Spreading out their research over three sites and four different dates during the peak of Venus flytrap blooming season in Pender County, North Carolina, they came to this conclusion after catching every animal they saw crawling on Venus flytrap flowers and swabbed their bodies to examine them for evidence of Venus flytrap pollen.
Identifying the animals that were “prey” was a little grosser. “We actually pried them open gently with little forceps and pulled out whatever was inside,” says Youngsteadt. “That varied from stuff that was still alive, probably freshly caught that morning, versus things that were so digested that you can tell it was a spider but not much more than that.” For this reason, the researchers could identify only the biological family of most prey and not its species.
After identifying which animals were pollinators and which were prey, the team analyzed how many belonged to each group. Out of 54 taxa identified in flowers and traps, only 13 potential pollinators were found in the traps, and only in low numbers.
“There’s very little overlap,” says Youngsteadt. “Those species that are shared aren’t very good pollinators. They have very little pollen on their bodies, so the flytraps aren’t doing themselves any disservice.”
Laura Hamon, a student of Youngsteadt’s co-authors, Rebecca Irwin, Ph.D., and Clyde Sorenson, Ph.D., will undertake the next stage of this research: figuring out exactly how good each pollinator is at carrying pollen. This latest paper, as well as subsequent studies, will give researchers a much better idea of how to conserve the Venus flytrap, a vulnerable species that’s only found in southeastern North Carolina and northeastern South Carolina. While this latest paper doesn’t have any immediate implications, knowing more about its life cycle and ecological niche could help inform future conservation efforts for this often-poached plant.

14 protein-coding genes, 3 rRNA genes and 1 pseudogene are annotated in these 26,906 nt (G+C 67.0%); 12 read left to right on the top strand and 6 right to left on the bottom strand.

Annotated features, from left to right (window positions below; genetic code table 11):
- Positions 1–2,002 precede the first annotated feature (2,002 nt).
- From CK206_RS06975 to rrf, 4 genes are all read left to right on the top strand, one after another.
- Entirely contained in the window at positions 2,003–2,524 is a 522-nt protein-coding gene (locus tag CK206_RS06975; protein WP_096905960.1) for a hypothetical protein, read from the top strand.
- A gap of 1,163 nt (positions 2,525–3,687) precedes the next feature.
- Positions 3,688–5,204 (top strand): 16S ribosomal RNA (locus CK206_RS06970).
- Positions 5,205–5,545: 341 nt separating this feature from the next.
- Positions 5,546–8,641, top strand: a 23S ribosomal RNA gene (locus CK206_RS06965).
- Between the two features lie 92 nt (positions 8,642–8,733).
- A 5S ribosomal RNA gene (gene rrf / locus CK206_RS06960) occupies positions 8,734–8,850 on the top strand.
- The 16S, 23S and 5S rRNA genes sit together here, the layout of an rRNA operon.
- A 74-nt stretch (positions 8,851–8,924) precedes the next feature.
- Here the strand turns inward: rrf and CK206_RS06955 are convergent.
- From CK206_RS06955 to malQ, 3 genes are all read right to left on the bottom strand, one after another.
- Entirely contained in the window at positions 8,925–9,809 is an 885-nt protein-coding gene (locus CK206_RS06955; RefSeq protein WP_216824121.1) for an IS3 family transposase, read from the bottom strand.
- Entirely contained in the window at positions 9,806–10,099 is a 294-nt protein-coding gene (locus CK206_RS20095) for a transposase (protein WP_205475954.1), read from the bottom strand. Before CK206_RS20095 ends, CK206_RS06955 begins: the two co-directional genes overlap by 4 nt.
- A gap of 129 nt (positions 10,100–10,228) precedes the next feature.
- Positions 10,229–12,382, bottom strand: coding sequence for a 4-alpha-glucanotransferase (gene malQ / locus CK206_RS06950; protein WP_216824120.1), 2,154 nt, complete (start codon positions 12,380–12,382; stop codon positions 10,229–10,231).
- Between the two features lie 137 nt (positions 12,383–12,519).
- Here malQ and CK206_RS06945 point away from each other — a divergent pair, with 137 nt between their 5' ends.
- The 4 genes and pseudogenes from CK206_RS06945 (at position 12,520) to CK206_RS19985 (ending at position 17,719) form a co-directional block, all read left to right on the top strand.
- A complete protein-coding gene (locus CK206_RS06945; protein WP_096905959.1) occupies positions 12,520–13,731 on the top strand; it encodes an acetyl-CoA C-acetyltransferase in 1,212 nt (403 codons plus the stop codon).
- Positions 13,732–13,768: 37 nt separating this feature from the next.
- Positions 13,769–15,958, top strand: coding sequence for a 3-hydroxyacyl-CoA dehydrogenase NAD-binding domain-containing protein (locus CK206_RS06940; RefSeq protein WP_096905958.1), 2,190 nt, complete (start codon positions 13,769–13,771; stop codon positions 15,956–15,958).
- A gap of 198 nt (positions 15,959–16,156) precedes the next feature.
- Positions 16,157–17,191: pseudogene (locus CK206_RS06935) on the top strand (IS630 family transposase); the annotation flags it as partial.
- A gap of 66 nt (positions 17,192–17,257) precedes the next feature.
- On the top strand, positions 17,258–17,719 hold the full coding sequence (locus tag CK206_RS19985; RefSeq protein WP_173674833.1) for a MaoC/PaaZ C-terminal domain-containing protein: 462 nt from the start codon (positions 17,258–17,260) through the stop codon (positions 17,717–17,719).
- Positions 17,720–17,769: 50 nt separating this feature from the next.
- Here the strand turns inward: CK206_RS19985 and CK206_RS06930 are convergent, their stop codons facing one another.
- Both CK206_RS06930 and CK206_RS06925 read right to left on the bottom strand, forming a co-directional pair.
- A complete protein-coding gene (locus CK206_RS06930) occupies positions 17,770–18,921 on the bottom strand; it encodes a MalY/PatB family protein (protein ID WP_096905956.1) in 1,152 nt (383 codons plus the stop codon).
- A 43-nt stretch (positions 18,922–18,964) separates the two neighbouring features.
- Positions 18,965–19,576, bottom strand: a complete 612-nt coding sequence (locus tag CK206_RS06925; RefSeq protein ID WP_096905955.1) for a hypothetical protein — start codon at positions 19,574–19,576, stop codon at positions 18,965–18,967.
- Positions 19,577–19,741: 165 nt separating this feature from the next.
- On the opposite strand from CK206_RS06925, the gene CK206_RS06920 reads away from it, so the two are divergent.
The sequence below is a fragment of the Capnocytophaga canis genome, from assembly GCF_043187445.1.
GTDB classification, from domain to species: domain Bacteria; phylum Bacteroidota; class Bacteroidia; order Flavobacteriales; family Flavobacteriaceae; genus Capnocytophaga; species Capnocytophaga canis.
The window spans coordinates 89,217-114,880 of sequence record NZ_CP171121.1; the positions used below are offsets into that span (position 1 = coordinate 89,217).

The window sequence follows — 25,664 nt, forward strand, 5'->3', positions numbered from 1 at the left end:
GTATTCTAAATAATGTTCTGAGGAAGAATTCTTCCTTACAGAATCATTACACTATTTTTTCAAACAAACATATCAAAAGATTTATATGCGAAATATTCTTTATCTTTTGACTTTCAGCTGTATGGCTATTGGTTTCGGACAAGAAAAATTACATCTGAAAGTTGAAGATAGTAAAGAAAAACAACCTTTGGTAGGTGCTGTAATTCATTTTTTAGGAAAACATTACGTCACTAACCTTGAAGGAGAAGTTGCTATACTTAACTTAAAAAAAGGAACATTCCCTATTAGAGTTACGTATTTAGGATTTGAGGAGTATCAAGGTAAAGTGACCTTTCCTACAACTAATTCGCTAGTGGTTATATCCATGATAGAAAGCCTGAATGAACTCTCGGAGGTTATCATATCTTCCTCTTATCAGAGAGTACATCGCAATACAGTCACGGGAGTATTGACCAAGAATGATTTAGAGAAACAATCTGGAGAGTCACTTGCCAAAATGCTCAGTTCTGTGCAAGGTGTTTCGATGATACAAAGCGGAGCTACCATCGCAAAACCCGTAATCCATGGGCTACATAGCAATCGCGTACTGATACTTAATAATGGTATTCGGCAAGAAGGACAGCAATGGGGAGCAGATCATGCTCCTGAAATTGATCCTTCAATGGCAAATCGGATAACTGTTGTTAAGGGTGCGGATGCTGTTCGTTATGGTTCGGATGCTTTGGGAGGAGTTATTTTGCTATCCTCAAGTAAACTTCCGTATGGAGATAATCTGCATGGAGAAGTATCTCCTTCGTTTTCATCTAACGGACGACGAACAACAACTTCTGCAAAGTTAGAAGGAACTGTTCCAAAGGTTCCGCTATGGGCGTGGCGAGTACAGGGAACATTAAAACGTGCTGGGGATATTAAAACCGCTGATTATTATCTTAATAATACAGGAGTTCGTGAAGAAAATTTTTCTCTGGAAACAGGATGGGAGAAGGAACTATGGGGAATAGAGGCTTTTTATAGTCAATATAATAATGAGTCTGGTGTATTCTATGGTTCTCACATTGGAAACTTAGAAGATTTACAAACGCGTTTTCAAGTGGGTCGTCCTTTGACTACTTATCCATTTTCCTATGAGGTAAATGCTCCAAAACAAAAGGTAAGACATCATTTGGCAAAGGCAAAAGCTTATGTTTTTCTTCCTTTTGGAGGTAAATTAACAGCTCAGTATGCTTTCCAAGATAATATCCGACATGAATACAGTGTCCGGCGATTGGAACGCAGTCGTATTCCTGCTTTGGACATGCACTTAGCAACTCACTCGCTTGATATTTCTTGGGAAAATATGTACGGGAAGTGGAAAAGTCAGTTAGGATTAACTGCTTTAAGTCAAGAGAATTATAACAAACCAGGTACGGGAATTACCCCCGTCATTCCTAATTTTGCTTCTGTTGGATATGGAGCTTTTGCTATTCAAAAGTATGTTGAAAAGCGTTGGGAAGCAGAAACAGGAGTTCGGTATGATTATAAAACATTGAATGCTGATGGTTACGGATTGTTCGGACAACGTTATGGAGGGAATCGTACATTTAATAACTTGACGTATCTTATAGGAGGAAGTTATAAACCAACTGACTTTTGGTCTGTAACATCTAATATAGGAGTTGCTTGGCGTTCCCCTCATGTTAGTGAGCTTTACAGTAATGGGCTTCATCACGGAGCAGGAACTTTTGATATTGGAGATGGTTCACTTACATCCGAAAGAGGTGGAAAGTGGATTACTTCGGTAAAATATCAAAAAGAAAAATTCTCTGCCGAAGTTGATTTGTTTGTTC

“When you have a species that may need additional conservation management, this gem of our region, it’s important to know these basic things about its life history,” says Youngsteadt. “What does it need to live and reproduce well?”
Abstract: Because carnivorous plants rely on arthropods as pollinators and prey, they risk consuming would-be mutualists. We examined this potential conflict in the Venus flytrap (Dionaea muscipula), whose pollinators were previously unknown. Diverse arthropods from two classes and nine orders visited flowers; 56% of visitors carried D. muscipula pollen, often mixed with pollen of co-flowering species. Within this diverse, generalized community, certain bee and beetle species appear to be the most important pollinators, based on their abundance, pollen load size, and pollen fidelity. D. muscipula prey spanned four invertebrate classes and eleven orders; spiders, beetles, and ants were most common. At the family and species levels, few taxa were shared between traps and flowers, yielding a near-zero value of niche overlap for these potentially competing structures. Spatial separation of traps and flowers may contribute to partitioning the invertebrate community between nutritional and reproductive functions in *D. muscipula.